The recent improvement in UK data has seen many investors and analysts, ourselves included, ask a rhetorical question with a hint of sarcasm “Brexit, what Brexit?” Traders have apparently reduced their net short positions from record high levels as they realised the fallout in the immediate aftermath of Brexit was not as bad as many had feared. Granted, not all the economic pointers have been great but on the whole July has been a good month for the UK economy.
However, we don’t want to jump into any conclusions as the economy works at a much slower pace than the markets. The truth is, we don’t know what exactly will happen when Theresa May finally decides to trigger the Article 50 exit clause. We don’t know how long it will be until she finally does it. The long-term economic consequences could turn out to be a lot worse or indeed a lot better than what many expect at the moment. Given this uncertainty, the pound’s upside potential will most likely remain capped for the foreseeable future. In fact, the cable could potentially drop further lower before we see a bottom.
In the short-term, there is also a risk for sharp pullback in the GBP/USD. For one, speculators who bought the dip on the back of the improvement in UK data may begin to take profit. For another, the dollar shorts may also ease the pressure ahead of the Jackson Hole symposium, which begins tomorrow. While this much-talked about event could turn out to be a dump squib, some traders will be taking no chances.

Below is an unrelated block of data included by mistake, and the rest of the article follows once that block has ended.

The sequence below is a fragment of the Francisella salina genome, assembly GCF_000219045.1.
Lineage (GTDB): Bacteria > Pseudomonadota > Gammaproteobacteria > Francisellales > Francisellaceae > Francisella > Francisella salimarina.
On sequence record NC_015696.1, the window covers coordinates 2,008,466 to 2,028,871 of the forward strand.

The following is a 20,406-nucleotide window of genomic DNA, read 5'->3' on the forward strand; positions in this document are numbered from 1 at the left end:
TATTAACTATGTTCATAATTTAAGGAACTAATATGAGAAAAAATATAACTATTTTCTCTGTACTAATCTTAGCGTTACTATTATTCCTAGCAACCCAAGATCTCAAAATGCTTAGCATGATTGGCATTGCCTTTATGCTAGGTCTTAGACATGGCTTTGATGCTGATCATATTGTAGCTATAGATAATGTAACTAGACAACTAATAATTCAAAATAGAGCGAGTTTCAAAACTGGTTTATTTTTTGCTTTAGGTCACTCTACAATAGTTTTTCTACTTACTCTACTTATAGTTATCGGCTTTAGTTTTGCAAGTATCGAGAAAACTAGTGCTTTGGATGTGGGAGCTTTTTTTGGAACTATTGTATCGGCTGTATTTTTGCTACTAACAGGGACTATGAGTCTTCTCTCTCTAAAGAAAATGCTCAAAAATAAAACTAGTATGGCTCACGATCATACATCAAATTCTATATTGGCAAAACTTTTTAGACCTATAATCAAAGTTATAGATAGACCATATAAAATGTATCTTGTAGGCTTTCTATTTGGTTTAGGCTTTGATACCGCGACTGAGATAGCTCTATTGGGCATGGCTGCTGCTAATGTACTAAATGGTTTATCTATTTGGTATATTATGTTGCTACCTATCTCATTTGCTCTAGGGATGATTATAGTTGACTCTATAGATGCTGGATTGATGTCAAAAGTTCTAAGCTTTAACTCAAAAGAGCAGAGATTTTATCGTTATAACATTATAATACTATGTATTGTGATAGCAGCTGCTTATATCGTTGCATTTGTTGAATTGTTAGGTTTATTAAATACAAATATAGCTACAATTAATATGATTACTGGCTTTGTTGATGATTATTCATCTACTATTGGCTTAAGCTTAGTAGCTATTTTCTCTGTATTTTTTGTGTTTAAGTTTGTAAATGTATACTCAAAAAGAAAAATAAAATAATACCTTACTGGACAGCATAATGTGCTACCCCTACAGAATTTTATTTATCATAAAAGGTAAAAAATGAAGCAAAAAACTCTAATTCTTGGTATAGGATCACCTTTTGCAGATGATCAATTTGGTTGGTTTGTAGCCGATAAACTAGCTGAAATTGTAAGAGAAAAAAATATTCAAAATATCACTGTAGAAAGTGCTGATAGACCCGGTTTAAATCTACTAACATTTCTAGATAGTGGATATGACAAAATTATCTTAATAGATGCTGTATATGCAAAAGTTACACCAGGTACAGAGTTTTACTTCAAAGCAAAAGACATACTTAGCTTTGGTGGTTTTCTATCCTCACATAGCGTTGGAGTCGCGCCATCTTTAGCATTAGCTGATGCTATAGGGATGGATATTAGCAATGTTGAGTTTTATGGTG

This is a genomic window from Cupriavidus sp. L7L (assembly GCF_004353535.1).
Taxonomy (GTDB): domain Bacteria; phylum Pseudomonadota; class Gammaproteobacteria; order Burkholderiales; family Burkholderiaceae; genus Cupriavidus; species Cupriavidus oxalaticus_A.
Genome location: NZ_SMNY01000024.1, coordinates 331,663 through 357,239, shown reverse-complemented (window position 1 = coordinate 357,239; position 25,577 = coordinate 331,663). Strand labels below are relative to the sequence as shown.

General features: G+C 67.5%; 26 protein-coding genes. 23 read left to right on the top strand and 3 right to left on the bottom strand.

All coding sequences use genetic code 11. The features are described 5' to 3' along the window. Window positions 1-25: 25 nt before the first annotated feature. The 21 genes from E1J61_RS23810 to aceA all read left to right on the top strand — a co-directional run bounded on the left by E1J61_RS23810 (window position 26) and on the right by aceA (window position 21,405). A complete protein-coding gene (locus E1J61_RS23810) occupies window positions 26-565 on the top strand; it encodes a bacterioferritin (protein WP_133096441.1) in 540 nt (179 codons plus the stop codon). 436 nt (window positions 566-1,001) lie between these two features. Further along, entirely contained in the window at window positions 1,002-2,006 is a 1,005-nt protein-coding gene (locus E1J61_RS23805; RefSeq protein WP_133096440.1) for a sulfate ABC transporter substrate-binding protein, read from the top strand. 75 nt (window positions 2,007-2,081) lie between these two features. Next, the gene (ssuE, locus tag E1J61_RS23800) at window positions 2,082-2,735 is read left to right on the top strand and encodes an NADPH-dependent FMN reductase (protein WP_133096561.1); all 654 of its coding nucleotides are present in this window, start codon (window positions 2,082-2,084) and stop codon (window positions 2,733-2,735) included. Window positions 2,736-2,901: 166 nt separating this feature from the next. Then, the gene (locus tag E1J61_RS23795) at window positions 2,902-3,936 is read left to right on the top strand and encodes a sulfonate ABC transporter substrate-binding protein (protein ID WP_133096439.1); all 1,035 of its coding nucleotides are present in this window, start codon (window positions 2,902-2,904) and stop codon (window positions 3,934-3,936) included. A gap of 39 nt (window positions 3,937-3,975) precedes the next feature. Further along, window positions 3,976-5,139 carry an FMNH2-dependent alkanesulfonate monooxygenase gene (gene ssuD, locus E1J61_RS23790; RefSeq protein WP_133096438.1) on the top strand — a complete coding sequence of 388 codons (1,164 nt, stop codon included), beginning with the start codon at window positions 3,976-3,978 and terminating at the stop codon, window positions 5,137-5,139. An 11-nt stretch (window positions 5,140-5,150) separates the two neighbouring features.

So, there is the potential therefore for the GBP/USD to ease back in these last couple of days of the week at the very least.
The GBP/UUSD has been trending higher as macro pointers in the UK improved and the dollar took a back seat amid weakness in US data. If you recall, we highlighted the possibility for a short-term bullish breakout in one of our daily reports last Wednesday (see “Brexit, what Brexit? UK data continues to confound expectations” for more). Then, the Cable was trading around the 1.30 handle, a key short-term support which held as we had anticipated. This 1.30 level is also a key psychological level and I have repeatedly warned that the Cable could oscillate around it for a while post the Brexit vote, which is exactly what has been happening. Speaking of Brexit, the low that was hit on that Friday June 24 was at around 1.3225. As can be seen on the 4-hour chart, below, this level has acted like a pivot. Now that price has reached this level after an extensive rally, there is a risk for at least a short-term pullback. This view if supported further by the negatively diverging RSI, which indicates that the bullish momentum may be weakening. What’s more, there is a bearish trend line that has held as resistance around the 78.6% Fibonacci retracement level against the prior swing high, around 1.3265.
Indeed, the area above this 1.3265 level and below 1.3290 is a key short-term resistance zone. If the Cable were to eventually break through it then we could expect to see a more pronounced rally. In this potential scenario, the prior swing high at 1.3370/5 area would then become the first bullish objective, followed by 1.3510/35 area where the 127.2% Fibonacci extension level converges with a previous high. It is even possible for price to break through this area and fill the gap that had been left behind in the first weekend post Brexit, between 1.3535 and 1.3675.
But if the Cable snaps back as the abovementioned technical indications suggest, then we can forgot about those bullish levels for a while. In the bearish scenario, the first levels of support that need to break down are at 1.3200 and then 1.3160. The potential break below these levels are likely to triggered further momentum-based selling pressure, possibly until we get a much deeper retracement – for example a 61.8% or 78.6% pullback against the most recent swing low (not drawn on the chart). Some of the other potential support levels are shown in blue on the chart.Publication source